Ken Burns’ “The Dust Bowl” explores worst man-made ecological disaster in U.S. history

They recall the days turning black, the winds whipping through towns, taking with them their family’s livelihoods, the soil on which they farmed. In those natural disasters, thousands died but no one is sure just how many.

Survivors of the dust storms of the 1930s tell their stories in Ken Burns’ oral history documentary The Dust Bowl, premiering on PBS Nov. 18-19.

“They used to say no one will watch, no one has the attention span,” Burns says of films tackling history’s tough subjects. But he has proved naysayers wrong before with his award-winning long-form documentaries on the Civil War, Prohibition, jazz and baseball. The Dust Bowl is practically a short when it comes to Burns’ signature films, this one spanning just four hours spread over two nights.

The Dust Bowl chronicles the worst man-made ecological disaster in American history, which destroyed the farmlands of the Great Plains, turned prairies into deserts and unleashed a pattern of massive, deadly dust storms that for many seemed to herald the end of the world. The facts here are terrifying.

“It was a man-made catastrophe,” Burns says. And, it lasted a decade.

During that time, the Great Depression raged, and initially people living in the Plains states thought they might escape the financial ruin ravaging Wall Street. But a newfound reliance on gasoline-powered machinery, which made over-farming much easier, and a drought led to the horrendously perfect storm.

Pillars of dust obscured the noon sun. The photos and clear footage Burns uses look as if the hand of God will strike through the clouds at any moment.

“While the rest of the country was suffering through the financial disaster of the Great Depression, the farmers of the Southern Plains were not only dealing with that, but also with something much more ominous and overpowering,” says Dayton Duncan, writer and coproducer, and a longtime collaborator with Burns. “Dust storms were taking their land and food, killing their children and turning the day into night. Plagues of grasshoppers and rabbits ravaged what little vegetation remained. It was as if nature itself had turned against them. But in fact it was the other way around: We had tried to impose our will on nature, and the results were catastrophic.”

The dust storms blew so hard and so persistently that President Franklin D. Roosevelt was able to swipe his finger across his desk in the Oval Office and touch bits and pieces of Oklahoma, Kansas, Texas and other states.

To find those who endured these years, Burns had put out a call on Midwestern PBS stations, asking for dust storm survivors. His producers went to old-age homes, and survivors opened up their family albums to him. Many shared their family’s stories of resilience.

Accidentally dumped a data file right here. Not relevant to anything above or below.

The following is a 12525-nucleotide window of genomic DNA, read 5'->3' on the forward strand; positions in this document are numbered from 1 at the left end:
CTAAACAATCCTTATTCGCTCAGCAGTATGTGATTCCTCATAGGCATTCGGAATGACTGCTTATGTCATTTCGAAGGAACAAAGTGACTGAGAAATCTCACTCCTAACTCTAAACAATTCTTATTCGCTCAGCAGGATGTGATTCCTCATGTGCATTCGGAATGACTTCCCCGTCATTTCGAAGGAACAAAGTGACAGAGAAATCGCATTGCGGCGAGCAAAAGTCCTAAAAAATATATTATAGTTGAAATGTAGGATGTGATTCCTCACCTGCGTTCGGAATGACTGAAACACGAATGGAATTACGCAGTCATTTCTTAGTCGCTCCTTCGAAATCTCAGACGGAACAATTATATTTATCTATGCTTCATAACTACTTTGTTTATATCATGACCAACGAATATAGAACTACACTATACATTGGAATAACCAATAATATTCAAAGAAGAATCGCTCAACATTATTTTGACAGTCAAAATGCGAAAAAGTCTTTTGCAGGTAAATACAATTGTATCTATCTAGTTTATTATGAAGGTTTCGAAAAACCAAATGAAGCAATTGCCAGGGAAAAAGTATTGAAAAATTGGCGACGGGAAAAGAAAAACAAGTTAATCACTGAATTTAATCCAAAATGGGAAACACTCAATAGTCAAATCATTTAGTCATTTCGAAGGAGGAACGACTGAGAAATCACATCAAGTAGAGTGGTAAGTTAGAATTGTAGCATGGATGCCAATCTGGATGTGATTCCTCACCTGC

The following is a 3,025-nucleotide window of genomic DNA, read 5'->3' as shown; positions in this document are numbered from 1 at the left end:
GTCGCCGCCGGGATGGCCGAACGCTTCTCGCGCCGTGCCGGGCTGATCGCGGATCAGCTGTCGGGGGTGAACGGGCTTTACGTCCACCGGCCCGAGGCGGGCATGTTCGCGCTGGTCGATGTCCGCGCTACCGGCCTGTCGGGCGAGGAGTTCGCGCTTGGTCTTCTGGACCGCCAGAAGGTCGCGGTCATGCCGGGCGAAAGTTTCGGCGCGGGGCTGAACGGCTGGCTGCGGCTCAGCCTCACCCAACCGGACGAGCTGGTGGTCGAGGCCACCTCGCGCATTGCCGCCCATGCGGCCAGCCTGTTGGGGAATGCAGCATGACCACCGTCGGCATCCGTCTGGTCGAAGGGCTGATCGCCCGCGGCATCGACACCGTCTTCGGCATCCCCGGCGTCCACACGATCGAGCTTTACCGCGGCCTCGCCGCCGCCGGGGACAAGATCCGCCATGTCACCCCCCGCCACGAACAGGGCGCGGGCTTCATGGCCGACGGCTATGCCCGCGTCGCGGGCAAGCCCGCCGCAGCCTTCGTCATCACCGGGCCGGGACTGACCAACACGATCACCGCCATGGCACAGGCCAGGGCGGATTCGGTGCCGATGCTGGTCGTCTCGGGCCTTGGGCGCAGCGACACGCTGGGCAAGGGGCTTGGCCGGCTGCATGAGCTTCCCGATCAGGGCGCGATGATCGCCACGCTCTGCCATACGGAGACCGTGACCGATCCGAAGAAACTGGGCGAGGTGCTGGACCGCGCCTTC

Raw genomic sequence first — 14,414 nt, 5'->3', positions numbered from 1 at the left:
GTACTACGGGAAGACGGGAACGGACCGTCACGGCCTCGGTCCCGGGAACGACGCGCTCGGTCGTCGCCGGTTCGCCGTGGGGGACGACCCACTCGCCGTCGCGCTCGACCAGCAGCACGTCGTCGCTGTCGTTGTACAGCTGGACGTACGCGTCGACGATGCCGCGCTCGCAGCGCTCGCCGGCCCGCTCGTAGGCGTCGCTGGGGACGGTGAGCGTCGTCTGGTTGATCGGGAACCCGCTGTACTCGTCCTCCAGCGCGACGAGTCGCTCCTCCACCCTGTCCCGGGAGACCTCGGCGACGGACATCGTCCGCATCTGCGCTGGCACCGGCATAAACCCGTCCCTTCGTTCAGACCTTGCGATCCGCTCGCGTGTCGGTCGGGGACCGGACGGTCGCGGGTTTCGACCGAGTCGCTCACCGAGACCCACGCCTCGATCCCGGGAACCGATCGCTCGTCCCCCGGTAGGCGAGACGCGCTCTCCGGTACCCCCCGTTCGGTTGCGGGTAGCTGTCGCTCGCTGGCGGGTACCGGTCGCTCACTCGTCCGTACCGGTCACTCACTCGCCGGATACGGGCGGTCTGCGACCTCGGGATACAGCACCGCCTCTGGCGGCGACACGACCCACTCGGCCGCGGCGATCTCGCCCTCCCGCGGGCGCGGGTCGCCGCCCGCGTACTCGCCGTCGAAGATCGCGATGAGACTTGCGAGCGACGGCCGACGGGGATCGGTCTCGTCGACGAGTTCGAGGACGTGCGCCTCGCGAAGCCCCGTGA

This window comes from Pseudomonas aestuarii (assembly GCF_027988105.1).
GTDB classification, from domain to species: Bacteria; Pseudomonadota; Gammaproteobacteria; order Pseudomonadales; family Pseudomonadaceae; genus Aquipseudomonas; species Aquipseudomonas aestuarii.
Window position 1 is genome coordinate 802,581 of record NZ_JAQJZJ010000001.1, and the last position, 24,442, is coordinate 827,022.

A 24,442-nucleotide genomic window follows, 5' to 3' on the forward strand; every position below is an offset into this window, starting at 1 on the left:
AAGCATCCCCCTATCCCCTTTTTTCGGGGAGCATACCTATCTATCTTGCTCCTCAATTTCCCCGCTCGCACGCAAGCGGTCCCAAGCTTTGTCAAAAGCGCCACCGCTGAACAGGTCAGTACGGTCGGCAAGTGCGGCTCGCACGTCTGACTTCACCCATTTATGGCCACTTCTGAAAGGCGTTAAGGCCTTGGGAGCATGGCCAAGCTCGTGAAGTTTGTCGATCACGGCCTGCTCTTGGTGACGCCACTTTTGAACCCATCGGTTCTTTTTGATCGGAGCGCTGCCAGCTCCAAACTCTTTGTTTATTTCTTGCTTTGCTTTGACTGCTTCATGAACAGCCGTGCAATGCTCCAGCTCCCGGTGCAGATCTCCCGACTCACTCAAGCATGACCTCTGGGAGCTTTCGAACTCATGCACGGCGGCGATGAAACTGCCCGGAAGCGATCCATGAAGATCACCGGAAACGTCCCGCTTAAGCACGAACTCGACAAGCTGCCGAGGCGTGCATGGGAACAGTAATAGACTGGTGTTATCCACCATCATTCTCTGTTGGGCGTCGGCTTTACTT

Calvin Crabill’s father, like most people during the Depression, needed to make money to feed his family. His father worked in the Great Plow-Up, where millions of acres, once grasslands, were turned into farmlands.

“He had not stayed with this practice long because he thought turning over the fragile soil of the Southern Plains was all wrong, all wrong,” Burns says. “But desperate times in southeastern Colorado ensured that he, too, would have to leave for California, to sell his cattle and horses, a loss from which he never really recovered.”

Calvin left being a cowboy on the range and moved to Burbank as a child. He never fully adjusted to the richer people he now lived among. Even at his 55th high-school reunion, the sharp words of condescending richer classmates still burned.

The younger Crabill is a superb witness of the storms that not only upended his life, but which also changed the country.

“On the Plains, often there’s a sound, and it’s the wind in some way,” he says at a press conference. “You sense the wind because the wind blows so much there. But what was so awesome is that, suddenly, you had silence on the Plains, silence, almost deafening silence. And then when — they call them ‘rollers,’ — when that roller hit, all hell broke loose. It was deafening. But before it hit — and it came up slowly like this; as you see in the pictures, it came up like this — there’s silence, complete silence. And when it hit, it was deafening, and you couldn’t see or hear.”

Yet the storms took over and in their wake they left people coughing up black gunk. Children developed often fatal “dust pneumonia,” business owners unable to cope with financial ruin took their own lives, and thousands were forced from their homes in what became a mass exodus. Already malnourished, many perished. America’s breadbasket finally ran out.

The films show a bizarre incident of huge jackrabbits taking over a picnic. If this were not true, it would look like a corny 1950s horror movie. Yet jackrabbits invaded and for a day, people had to kill them.

It seemed as if the people of the Plains were under siege. When they finally decided to give up — something no one did lightly — and head west, they were often greeted with hostility at the California border.

“This is an American story,” Burns says, “about how there are no ordinary people, and how some of the anonymous among us lead incredible lives.”

The Dust Bowl airs Nov. 18-19 at 8pm ET on PBS (check local listings).


Top photo: Courtesy of Joyce Unruh; Green Family Collection

Bottom photo: Courtesy of Historic Adobe Museum